by Neal Katyal

Impeachment: The Case Against Donald Trump – Former Acting Solicitor General Neal Katyal argues the case for impeaching Donald Trump. He examines our Founding Fathers’ thoughts on impeachment, of which they were explicit, and the legal arguments underlying the current case. A slim volume, written in a short period of time (as to be very up to date), with a definite opinion. 

By Cass R. Sunstein

Impeachment: A Citizens Guide – Unlike Katyal’s book, constitutional-law scholar Cass Sunstein’s book does not have an opinion on the current state of impeachment affairs. It covers the history of impeachment and it’s drafting in the constitution, giving context to its origins in the late 1700s. He discusses the impeachments of both Andrew Johnson, and Bill Clinton, as well as the related concept of removing a president because of incapacitation via the 25th Amendment. A quick primer for those in need of some clarity.

-Mike M.

Winter Blues? Cuddle up with Color

Timeless Noro Knit Blankets: 25 Colorful & Cozy Throws

This collection outlines patterns which knitters of all skill levels can use to make projects from the yarn produced by the company Noro. This Japanese brand has won a following among crafters for producing yarns in a variety of textures and variegated color combinations in self-striping patterns.  Whether you knit or not, the vibrant colors associated with Noro make this an eye-popping book to leaf through.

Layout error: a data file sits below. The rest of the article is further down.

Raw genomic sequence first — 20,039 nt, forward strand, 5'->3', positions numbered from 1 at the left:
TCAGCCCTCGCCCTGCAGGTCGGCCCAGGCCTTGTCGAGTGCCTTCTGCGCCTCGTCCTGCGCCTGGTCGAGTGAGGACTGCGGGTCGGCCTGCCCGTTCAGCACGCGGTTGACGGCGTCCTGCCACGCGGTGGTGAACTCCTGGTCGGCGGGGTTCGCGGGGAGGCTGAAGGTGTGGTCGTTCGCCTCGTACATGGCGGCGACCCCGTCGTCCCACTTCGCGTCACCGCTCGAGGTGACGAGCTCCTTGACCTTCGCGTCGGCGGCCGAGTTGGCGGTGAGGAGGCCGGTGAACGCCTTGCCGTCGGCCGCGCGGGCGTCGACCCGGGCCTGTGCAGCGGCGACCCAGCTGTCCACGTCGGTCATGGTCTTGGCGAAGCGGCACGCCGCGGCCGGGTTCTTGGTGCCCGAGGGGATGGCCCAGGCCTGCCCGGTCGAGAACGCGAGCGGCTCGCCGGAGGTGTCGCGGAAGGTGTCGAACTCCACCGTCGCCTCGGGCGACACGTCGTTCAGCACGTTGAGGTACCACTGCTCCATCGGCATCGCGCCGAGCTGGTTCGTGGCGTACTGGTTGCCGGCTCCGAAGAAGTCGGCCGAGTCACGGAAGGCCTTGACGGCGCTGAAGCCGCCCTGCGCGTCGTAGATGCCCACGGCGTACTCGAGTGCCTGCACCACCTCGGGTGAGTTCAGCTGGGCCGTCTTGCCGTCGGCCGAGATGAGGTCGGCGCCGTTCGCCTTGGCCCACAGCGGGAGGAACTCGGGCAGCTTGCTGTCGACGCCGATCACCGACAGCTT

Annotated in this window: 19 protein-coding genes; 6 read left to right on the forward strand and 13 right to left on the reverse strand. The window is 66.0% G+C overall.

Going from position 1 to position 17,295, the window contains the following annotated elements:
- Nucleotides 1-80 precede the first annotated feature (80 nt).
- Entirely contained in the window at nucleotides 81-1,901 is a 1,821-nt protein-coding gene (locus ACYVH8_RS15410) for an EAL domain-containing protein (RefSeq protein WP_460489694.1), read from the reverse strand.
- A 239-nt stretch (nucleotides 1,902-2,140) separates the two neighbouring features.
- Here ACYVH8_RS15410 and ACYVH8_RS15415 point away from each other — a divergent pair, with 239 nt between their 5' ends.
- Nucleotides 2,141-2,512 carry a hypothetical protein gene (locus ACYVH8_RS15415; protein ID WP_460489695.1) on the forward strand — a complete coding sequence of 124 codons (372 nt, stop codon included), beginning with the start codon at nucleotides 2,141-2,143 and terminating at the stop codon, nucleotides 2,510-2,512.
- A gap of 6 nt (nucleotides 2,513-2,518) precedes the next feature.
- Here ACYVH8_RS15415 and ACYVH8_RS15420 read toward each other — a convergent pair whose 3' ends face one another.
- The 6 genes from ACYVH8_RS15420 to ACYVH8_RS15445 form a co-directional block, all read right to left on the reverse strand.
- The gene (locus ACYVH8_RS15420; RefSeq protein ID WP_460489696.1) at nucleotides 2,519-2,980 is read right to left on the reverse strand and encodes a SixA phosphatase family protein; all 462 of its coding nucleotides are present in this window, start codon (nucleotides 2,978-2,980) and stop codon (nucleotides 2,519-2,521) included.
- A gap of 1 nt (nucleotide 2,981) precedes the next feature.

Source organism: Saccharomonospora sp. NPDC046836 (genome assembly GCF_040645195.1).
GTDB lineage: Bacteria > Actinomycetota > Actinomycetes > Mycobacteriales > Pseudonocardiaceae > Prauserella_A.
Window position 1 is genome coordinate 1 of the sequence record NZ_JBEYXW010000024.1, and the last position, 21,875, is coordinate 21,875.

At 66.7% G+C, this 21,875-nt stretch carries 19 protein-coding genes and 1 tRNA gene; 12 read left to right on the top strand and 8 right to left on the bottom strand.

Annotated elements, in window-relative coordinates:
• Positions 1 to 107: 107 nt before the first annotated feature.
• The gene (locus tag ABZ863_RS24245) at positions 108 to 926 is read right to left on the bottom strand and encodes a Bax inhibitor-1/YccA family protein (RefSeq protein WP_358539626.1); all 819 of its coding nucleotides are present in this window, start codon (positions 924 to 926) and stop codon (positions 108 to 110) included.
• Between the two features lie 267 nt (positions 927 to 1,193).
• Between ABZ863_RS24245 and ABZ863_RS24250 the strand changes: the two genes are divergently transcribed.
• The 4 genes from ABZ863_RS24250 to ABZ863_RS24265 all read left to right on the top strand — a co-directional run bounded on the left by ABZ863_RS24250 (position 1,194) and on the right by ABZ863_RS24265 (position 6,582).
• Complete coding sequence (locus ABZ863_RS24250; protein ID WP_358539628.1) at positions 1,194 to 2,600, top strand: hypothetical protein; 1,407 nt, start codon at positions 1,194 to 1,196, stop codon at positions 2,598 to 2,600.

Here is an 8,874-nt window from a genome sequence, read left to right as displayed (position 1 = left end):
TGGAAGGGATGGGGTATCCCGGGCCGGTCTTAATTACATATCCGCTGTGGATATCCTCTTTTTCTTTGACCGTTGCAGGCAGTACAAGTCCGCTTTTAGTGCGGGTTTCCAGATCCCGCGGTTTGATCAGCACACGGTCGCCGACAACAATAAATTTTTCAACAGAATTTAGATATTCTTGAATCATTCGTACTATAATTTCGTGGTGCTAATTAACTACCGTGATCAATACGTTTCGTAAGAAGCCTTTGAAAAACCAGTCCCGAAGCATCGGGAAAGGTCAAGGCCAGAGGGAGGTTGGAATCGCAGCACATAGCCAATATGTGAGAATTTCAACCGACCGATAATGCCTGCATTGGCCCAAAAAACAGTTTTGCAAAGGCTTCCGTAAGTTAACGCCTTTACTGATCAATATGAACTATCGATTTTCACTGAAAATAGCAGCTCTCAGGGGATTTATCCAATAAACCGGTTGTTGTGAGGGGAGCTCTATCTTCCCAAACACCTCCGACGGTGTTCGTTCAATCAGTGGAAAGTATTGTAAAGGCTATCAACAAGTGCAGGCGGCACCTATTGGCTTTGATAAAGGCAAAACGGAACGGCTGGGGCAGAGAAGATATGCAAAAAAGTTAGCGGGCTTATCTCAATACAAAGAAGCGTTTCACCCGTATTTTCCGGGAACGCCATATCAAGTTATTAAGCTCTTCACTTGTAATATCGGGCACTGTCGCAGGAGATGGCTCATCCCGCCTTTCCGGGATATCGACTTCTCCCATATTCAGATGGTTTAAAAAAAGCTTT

Kaffe Fassett’s Simple Shapes Spectacular Quilts: 23 Original Quilt Designs

In Simple Shapes Spectacular Quilts, world-renowned quilter Kaffe Fassett demonstrates how basic geometric forms—squares, rectangles, triangles, diamonds, circles, and quarter-circles—found in natural and manmade environments inspire his quilt designs. Kaffe Fassett, an accomplished painter and designer of textiles, is widely acknowledged as a visionary in the use of color. This book will get your creative juices flowing!

Art in Felt & Stitch: Creating Beautiful Works of Art Using Fleece, Fibres and Threads

In this visually stunning book, Moy Mackay reveals how to create pictures using felt. Characterized by her wonderful use of color, Moy’s work is breathtaking and includes landscapes inspired by the dramatic scenery of the Scottish Borders where she lives and works. Moy takes you through every step of the process, including the materials and tools you need, the felt making process itself and how to put together felt paintings of your own.

-Mary L.